The Remains of The Famous Jennicam Activity Meter

As you may have guessed by now the meter is no longer operating, the main reason is that JANET now charges academic institutions for use of the transatlantic link - to run the analysis my script would need to download every image. This would cost about 150 pounds a year, so I've decided to call it a day.

After all... it was originally intended as a joke

Just for all you newbies to the Jennicam culture.. This web site used to produce graphs of how much was happening on the camera, the graphs would show what had happened in the last hour and in the last 24 hours. It was possible to tell from this when Jennifer had got out of bed, when she'd been in the room and when she was working at the computer.

The System would download every image as they were produced by the site, 24 hours a day, this used a dedicated shell script and Netcat  to  talk to the http daemon on Jennifer's server. The actual processing was done using a programme which I wrote specifically for the task, this is probably the most complex part of the whole operation. All sorts of esoteric mathematics were put to use to ascertain the 'interesting' parts of the image and how much they were moving about. It wasn't anything as simple as just subtracting the old image from the new image - that would have run into all sorts of noise which would make it impossible to extract a usable signal from the data. For example - the variation in light levels in the room would generate the biggest signal in a simple subtraction scheme, and if a normalizing filter was used then the noise in a dark room would obliterate any interesting signal.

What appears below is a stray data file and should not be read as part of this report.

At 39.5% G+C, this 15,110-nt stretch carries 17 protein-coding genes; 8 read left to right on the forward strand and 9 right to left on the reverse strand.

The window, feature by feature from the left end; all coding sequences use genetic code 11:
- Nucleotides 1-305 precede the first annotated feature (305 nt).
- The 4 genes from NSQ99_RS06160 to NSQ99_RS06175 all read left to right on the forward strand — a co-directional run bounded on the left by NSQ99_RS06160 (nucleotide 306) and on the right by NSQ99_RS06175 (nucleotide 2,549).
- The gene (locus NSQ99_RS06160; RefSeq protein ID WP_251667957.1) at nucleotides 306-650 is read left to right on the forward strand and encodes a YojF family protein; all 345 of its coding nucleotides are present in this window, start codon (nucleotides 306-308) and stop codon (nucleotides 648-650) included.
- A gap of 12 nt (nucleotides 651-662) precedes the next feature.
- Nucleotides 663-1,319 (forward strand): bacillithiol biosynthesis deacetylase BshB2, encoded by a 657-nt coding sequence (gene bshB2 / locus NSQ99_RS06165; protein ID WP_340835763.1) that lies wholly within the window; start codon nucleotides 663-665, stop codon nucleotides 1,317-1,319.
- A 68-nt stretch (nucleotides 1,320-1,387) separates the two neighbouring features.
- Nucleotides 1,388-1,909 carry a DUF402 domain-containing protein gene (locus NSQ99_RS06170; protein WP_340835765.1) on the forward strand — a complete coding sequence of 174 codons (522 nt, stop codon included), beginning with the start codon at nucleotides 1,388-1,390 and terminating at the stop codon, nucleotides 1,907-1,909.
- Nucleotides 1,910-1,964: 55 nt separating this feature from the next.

In the end the system used a combination of region identification, a minimal spanning tree constructed from edge detection (My MSc thesis was on image information content analysis using MSTs), some frequency analysis. All of these were thrown together with just enough of a neural network to extract the things that people though were interesting. This only took a fraction of a second on any reasonably powerful machine (when this started I was using a 266MHz Alpha running linux - my web browser was lynx), I'm sure that an expert on the subject could manage something altogether more impressive. It was just hacked together over a weekend and proved surprisingly durable.

I might manage to recreate some 'classic' moments from  the meter... but probably not - that would be really sad.

There - wasn't that better than a 404 error

Why don't you look at the home page of the nutter behind this - featuring it's own live images - images from raytraced animation and numerical simulations of scientific processes - The Original GenesisCam  - without all that gratuitous nudity that makes the other one so boring.

Scott Manley